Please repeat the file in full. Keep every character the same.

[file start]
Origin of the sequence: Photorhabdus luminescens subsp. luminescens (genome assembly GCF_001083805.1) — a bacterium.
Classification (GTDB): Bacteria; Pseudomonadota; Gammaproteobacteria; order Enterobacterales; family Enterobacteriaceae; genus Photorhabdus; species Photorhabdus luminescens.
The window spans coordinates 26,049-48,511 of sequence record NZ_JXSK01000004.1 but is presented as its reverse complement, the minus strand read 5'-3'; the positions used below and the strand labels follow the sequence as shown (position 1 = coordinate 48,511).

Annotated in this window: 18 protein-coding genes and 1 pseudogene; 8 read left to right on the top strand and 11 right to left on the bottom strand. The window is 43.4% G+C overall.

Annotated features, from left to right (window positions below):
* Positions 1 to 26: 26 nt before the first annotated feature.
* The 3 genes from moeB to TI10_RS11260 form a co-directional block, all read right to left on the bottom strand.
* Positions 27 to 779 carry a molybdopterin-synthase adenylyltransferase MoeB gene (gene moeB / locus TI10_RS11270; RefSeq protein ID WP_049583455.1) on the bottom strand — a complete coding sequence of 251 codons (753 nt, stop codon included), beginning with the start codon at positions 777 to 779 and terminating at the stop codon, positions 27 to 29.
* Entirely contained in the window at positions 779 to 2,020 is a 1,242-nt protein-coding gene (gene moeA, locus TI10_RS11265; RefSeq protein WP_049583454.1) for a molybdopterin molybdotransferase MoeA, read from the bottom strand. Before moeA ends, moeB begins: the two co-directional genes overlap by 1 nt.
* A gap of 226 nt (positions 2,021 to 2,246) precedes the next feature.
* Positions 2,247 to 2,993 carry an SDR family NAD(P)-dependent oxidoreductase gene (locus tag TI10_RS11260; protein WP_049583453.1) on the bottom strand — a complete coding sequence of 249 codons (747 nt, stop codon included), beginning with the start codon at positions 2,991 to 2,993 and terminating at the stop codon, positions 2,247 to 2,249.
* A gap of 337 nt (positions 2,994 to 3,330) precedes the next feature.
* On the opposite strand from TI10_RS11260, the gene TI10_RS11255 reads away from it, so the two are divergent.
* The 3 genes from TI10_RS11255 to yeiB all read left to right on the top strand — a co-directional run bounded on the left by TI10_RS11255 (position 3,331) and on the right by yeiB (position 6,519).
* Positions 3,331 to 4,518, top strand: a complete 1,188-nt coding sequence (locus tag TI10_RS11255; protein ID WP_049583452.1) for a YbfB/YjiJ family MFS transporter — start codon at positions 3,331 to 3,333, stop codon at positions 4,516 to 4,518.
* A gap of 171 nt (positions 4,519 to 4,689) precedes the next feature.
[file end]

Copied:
Origin of the sequence: Photorhabdus luminescens subsp. luminescens (genome assembly GCF_001083805.1) — a bacterium.
Classification (GTDB): Bacteria; Pseudomonadota; Gammaproteobacteria; order Enterobacterales; family Enterobacteriaceae; genus Photorhabdus; species Photorhabdus luminescens.
The window spans coordinates 26,049-48,511 of sequence record NZ_JXSK01000004.1 but is presented as its reverse complement, the minus strand read 5'-3'; the positions used below and the strand labels follow the sequence as shown (position 1 = coordinate 48,511).

Annotated in this window: 18 protein-coding genes and 1 pseudogene; 8 read left to right on the top strand and 11 right to left on the bottom strand. The window is 43.4% G+C overall.

Annotated features, from left to right (window positions below):
* Positions 1 to 26: 26 nt before the first annotated feature.
* The 3 genes from moeB to TI10_RS11260 form a co-directional block, all read right to left on the bottom strand.
* Positions 27 to 779 carry a molybdopterin-synthase adenylyltransferase MoeB gene (gene moeB / locus TI10_RS11270; RefSeq protein ID WP_049583455.1) on the bottom strand — a complete coding sequence of 251 codons (753 nt, stop codon included), beginning with the start codon at positions 777 to 779 and terminating at the stop codon, positions 27 to 29.
* Entirely contained in the window at positions 779 to 2,020 is a 1,242-nt protein-coding gene (gene moeA, locus TI10_RS11265; RefSeq protein WP_049583454.1) for a molybdopterin molybdotransferase MoeA, read from the bottom strand. Before moeA ends, moeB begins: the two co-directional genes overlap by 1 nt.
* A gap of 226 nt (positions 2,021 to 2,246) precedes the next feature.
* Positions 2,247 to 2,993 carry an SDR family NAD(P)-dependent oxidoreductase gene (locus tag TI10_RS11260; protein WP_049583453.1) on the bottom strand — a complete coding sequence of 249 codons (747 nt, stop codon included), beginning with the start codon at positions 2,991 to 2,993 and terminating at the stop codon, positions 2,247 to 2,249.
* A gap of 337 nt (positions 2,994 to 3,330) precedes the next feature.
* On the opposite strand from TI10_RS11260, the gene TI10_RS11255 reads away from it, so the two are divergent.
* The 3 genes from TI10_RS11255 to yeiB all read left to right on the top strand — a co-directional run bounded on the left by TI10_RS11255 (position 3,331) and on the right by yeiB (position 6,519).
* Positions 3,331 to 4,518, top strand: a complete 1,188-nt coding sequence (locus tag TI10_RS11255; protein ID WP_049583452.1) for a YbfB/YjiJ family MFS transporter — start codon at positions 3,331 to 3,333, stop codon at positions 4,516 to 4,518.
* A gap of 171 nt (positions 4,519 to 4,689) precedes the next feature.